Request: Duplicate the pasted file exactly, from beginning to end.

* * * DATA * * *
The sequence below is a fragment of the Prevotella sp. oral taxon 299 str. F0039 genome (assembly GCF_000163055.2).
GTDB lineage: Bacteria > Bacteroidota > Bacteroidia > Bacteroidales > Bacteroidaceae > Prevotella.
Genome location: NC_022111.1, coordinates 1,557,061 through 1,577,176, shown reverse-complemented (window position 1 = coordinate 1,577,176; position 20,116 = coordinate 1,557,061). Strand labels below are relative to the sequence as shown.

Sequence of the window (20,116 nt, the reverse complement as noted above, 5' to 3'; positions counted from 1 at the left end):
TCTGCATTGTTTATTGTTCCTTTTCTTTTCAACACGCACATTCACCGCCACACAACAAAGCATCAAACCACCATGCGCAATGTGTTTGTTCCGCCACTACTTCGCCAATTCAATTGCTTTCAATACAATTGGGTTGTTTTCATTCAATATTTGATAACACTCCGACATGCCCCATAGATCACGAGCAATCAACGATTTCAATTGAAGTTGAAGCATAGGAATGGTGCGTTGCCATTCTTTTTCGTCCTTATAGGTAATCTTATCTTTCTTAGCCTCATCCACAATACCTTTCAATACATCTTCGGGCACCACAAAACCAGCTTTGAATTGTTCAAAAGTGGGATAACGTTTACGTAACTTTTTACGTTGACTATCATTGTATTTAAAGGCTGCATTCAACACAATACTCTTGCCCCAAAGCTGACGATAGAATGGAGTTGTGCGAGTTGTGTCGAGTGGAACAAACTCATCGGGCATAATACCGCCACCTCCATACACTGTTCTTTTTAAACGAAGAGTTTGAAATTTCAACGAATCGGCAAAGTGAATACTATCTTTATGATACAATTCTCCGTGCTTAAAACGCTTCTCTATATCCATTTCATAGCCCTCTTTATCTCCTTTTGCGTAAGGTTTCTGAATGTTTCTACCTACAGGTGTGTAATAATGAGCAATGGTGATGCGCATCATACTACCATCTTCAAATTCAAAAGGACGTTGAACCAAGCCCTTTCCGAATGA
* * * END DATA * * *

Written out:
The sequence below is a fragment of the Prevotella sp. oral taxon 299 str. F0039 genome (assembly GCF_000163055.2).
GTDB lineage: Bacteria > Bacteroidota > Bacteroidia > Bacteroidales > Bacteroidaceae > Prevotella.
Genome location: NC_022111.1, coordinates 1,557,061 through 1,577,176, shown reverse-complemented (window position 1 = coordinate 1,577,176; position 20,116 = coordinate 1,557,061). Strand labels below are relative to the sequence as shown.

Sequence of the window (20,116 nt, the reverse complement as noted above, 5' to 3'; positions counted from 1 at the left end):
TCTGCATTGTTTATTGTTCCTTTTCTTTTCAACACGCACATTCACCGCCACACAACAAAGCATCAAACCACCATGCGCAATGTGTTTGTTCCGCCACTACTTCGCCAATTCAATTGCTTTCAATACAATTGGGTTGTTTTCATTCAATATTTGATAACACTCCGACATGCCCCATAGATCACGAGCAATCAACGATTTCAATTGAAGTTGAAGCATAGGAATGGTGCGTTGCCATTCTTTTTCGTCCTTATAGGTAATCTTATCTTTCTTAGCCTCATCCACAATACCTTTCAATACATCTTCGGGCACCACAAAACCAGCTTTGAATTGTTCAAAAGTGGGATAACGTTTACGTAACTTTTTACGTTGACTATCATTGTATTTAAAGGCTGCATTCAACACAATACTCTTGCCCCAAAGCTGACGATAGAATGGAGTTGTGCGAGTTGTGTCGAGTGGAACAAACTCATCGGGCATAATACCGCCACCTCCATACACTGTTCTTTTTAAACGAAGAGTTTGAAATTTCAACGAATCGGCAAAGTGAATACTATCTTTATGATACAATTCTCCGTGCTTAAAACGCTTCTCTATATCCATTTCATAGCCCTCTTTATCTCCTTTTGCGTAAGGTTTCTGAATGTTTCTACCTACAGGTGTGTAATAATGAGCAATGGTGATGCGCATCATACTACCATCTTCAAATTCAAAAGGACGTTGAACCAAGCCCTTTCCGAATGA